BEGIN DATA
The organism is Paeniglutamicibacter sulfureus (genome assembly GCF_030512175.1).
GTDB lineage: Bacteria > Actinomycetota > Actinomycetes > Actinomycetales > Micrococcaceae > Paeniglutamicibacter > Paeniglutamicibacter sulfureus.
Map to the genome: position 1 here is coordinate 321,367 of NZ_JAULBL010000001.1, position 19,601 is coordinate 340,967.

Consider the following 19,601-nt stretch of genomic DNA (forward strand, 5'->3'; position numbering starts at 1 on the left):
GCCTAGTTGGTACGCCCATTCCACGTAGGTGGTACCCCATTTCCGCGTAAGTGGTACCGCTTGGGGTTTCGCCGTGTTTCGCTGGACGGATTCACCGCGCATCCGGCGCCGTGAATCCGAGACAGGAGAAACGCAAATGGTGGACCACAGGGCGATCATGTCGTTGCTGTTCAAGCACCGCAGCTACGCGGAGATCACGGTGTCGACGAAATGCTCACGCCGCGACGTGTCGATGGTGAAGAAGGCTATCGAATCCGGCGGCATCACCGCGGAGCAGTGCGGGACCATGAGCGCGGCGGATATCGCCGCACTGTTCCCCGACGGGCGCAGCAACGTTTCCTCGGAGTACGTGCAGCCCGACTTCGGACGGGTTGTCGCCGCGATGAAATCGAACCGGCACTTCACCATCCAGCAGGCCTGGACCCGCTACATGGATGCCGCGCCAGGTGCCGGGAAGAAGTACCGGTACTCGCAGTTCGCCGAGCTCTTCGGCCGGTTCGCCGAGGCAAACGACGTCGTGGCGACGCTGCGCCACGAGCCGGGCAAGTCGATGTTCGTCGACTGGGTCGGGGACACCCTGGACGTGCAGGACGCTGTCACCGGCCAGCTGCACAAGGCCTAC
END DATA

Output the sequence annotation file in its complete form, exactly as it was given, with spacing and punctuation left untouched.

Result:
The organism is Paeniglutamicibacter sulfureus (genome assembly GCF_030512175.1).
GTDB lineage: Bacteria > Actinomycetota > Actinomycetes > Actinomycetales > Micrococcaceae > Paeniglutamicibacter > Paeniglutamicibacter sulfureus.
Map to the genome: position 1 here is coordinate 321,367 of NZ_JAULBL010000001.1, position 19,601 is coordinate 340,967.

Consider the following 19,601-nt stretch of genomic DNA (forward strand, 5'->3'; position numbering starts at 1 on the left):
GCCTAGTTGGTACGCCCATTCCACGTAGGTGGTACCCCATTTCCGCGTAAGTGGTACCGCTTGGGGTTTCGCCGTGTTTCGCTGGACGGATTCACCGCGCATCCGGCGCCGTGAATCCGAGACAGGAGAAACGCAAATGGTGGACCACAGGGCGATCATGTCGTTGCTGTTCAAGCACCGCAGCTACGCGGAGATCACGGTGTCGACGAAATGCTCACGCCGCGACGTGTCGATGGTGAAGAAGGCTATCGAATCCGGCGGCATCACCGCGGAGCAGTGCGGGACCATGAGCGCGGCGGATATCGCCGCACTGTTCCCCGACGGGCGCAGCAACGTTTCCTCGGAGTACGTGCAGCCCGACTTCGGACGGGTTGTCGCCGCGATGAAATCGAACCGGCACTTCACCATCCAGCAGGCCTGGACCCGCTACATGGATGCCGCGCCAGGTGCCGGGAAGAAGTACCGGTACTCGCAGTTCGCCGAGCTCTTCGGCCGGTTCGCCGAGGCAAACGACGTCGTGGCGACGCTGCGCCACGAGCCGGGCAAGTCGATGTTCGTCGACTGGGTCGGGGACACCCTGGACGTGCAGGACGCTGTCACCGGCCAGCTGCACAAGGCCTAC